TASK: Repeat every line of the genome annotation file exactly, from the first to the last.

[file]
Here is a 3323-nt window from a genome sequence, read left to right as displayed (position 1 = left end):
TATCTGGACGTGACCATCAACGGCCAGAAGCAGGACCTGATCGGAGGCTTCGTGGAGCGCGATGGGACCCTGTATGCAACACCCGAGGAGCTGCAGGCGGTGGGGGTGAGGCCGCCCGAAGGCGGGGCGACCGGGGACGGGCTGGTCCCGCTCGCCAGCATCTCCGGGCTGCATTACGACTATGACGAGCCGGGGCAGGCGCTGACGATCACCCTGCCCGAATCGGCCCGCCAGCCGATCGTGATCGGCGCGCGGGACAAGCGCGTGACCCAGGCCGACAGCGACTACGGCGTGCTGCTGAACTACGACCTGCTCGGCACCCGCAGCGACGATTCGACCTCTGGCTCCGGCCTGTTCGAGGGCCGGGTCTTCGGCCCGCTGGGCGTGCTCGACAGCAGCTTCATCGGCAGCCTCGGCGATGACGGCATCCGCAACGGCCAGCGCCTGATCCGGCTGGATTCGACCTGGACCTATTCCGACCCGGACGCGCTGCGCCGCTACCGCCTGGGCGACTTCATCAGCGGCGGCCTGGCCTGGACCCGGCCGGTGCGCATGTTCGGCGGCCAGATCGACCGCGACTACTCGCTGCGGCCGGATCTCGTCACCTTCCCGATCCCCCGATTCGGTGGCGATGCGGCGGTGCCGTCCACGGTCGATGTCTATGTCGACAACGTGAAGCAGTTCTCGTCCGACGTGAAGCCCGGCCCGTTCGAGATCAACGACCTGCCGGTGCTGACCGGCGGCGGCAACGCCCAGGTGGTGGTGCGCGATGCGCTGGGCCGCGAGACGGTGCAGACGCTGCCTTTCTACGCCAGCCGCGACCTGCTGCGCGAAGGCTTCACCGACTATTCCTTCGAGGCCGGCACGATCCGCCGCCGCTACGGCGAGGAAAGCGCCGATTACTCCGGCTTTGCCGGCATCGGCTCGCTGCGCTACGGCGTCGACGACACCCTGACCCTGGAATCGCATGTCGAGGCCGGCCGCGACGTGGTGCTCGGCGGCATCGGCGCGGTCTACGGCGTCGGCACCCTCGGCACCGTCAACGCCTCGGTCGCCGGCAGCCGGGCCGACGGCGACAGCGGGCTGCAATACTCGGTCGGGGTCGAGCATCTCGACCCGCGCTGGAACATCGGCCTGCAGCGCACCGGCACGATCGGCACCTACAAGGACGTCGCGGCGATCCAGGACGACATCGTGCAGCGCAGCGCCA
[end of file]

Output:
Here is a 3323-nt window from a genome sequence, read left to right as displayed (position 1 = left end):
TATCTGGACGTGACCATCAACGGCCAGAAGCAGGACCTGATCGGAGGCTTCGTGGAGCGCGATGGGACCCTGTATGCAACACCCGAGGAGCTGCAGGCGGTGGGGGTGAGGCCGCCCGAAGGCGGGGCGACCGGGGACGGGCTGGTCCCGCTCGCCAGCATCTCCGGGCTGCATTACGACTATGACGAGCCGGGGCAGGCGCTGACGATCACCCTGCCCGAATCGGCCCGCCAGCCGATCGTGATCGGCGCGCGGGACAAGCGCGTGACCCAGGCCGACAGCGACTACGGCGTGCTGCTGAACTACGACCTGCTCGGCACCCGCAGCGACGATTCGACCTCTGGCTCCGGCCTGTTCGAGGGCCGGGTCTTCGGCCCGCTGGGCGTGCTCGACAGCAGCTTCATCGGCAGCCTCGGCGATGACGGCATCCGCAACGGCCAGCGCCTGATCCGGCTGGATTCGACCTGGACCTATTCCGACCCGGACGCGCTGCGCCGCTACCGCCTGGGCGACTTCATCAGCGGCGGCCTGGCCTGGACCCGGCCGGTGCGCATGTTCGGCGGCCAGATCGACCGCGACTACTCGCTGCGGCCGGATCTCGTCACCTTCCCGATCCCCCGATTCGGTGGCGATGCGGCGGTGCCGTCCACGGTCGATGTCTATGTCGACAACGTGAAGCAGTTCTCGTCCGACGTGAAGCCCGGCCCGTTCGAGATCAACGACCTGCCGGTGCTGACCGGCGGCGGCAACGCCCAGGTGGTGGTGCGCGATGCGCTGGGCCGCGAGACGGTGCAGACGCTGCCTTTCTACGCCAGCCGCGACCTGCTGCGCGAAGGCTTCACCGACTATTCCTTCGAGGCCGGCACGATCCGCCGCCGCTACGGCGAGGAAAGCGCCGATTACTCCGGCTTTGCCGGCATCGGCTCGCTGCGCTACGGCGTCGACGACACCCTGACCCTGGAATCGCATGTCGAGGCCGGCCGCGACGTGGTGCTCGGCGGCATCGGCGCGGTCTACGGCGTCGGCACCCTCGGCACCGTCAACGCCTCGGTCGCCGGCAGCCGGGCCGACGGCGACAGCGGGCTGCAATACTCGGTCGGGGTCGAGCATCTCGACCCGCGCTGGAACATCGGCCTGCAGCGCACCGGCACGATCGGCACCTACAAGGACGTCGCGGCGATCCAGGACGACATCGTGCAGCGCAGCGCCA